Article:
Congress should pass legislation to require the administration to alert Congress when the law created by Justice Department opinions ignores or even violates the laws passed by Congress, and to require public notice when it is waiving or modifying a published executive order. Congress and the public shouldn’t have to wonder whether the executive branch is following the laws that are on the books or some other, secret law.

Tell me again why Russ Feingold shouldn’t be president?

May 8th, 2008 at 07:50pm Posted by Eli

Entry Filed under: Bush,Corruption/Cronyism,Politics,Republicans

The Magnificent Spambersons

I continue to get a ton of comment spam, slipping through the filters.  Fortunately, most of it is fascinating…

clime?Triceratops doze Normanization feasible,…

personalities. took had I went I didn’t my first We had were having a real

[from “landwatchcar”:] and climb and saw that the raspberries, were punished were called

I confessed magnificent we just from about that day. chunk him. and we from often and we and eat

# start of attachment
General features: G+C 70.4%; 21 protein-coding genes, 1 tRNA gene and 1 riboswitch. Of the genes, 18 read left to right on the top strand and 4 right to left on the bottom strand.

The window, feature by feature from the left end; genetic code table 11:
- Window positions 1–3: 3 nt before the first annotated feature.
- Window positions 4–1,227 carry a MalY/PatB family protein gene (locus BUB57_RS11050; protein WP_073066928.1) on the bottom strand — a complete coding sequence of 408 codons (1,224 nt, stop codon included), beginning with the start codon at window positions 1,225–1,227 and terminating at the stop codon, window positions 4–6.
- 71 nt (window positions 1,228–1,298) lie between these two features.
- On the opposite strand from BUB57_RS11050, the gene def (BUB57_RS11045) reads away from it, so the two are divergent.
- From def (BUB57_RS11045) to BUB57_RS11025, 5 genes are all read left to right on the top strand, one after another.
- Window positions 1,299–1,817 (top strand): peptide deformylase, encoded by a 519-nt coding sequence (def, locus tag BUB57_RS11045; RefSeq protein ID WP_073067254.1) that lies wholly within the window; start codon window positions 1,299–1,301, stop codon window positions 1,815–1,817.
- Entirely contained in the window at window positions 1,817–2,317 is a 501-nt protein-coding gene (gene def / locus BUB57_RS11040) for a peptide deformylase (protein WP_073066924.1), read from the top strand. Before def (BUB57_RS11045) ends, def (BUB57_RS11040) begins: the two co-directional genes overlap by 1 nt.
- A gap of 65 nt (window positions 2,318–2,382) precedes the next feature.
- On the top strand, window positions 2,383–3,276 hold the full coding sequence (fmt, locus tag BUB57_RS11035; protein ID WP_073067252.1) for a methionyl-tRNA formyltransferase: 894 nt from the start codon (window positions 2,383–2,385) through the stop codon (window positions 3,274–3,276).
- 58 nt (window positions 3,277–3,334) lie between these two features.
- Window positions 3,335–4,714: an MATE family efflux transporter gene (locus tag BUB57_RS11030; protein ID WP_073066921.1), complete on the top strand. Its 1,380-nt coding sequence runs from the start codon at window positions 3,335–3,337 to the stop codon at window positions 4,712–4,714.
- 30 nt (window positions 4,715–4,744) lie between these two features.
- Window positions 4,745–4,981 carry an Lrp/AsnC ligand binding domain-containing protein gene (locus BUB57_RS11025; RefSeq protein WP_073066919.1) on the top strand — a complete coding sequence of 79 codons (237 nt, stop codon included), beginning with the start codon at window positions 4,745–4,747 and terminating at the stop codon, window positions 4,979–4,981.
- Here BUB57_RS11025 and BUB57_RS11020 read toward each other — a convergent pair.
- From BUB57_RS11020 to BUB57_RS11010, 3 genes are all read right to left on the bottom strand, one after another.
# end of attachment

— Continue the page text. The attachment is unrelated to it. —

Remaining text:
become living huge tree from reminded home We used leaf that day. decay year just their

[from “glassyes”:] beech log. as proud We need removing and

pruning a bit of to actually chunk I still by themselves beechnuts from forts his with whatever Street from with a bellowed

pirates home their names names. with a

berries. about Forest. the forests accomplish little it’s name the wild I know to actually and eat

[from “googlenogerm”:] managed where I spent my days exploring probably a scientist. my first from

because I got with my as a sapling become School well were about home I still I was

Great stuff.

1 comment May 8th, 2008 at 11:19am Posted by Eli

Entry Filed under: Spamoptikon

B&W Mostly Post-Implosion Photoblogging

A coupla more crane photos, plus a totally unrelated fence loop:

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May 8th, 2008 at 07:19am Posted by Eli

Entry Filed under: Photoblogging,Pittsburgh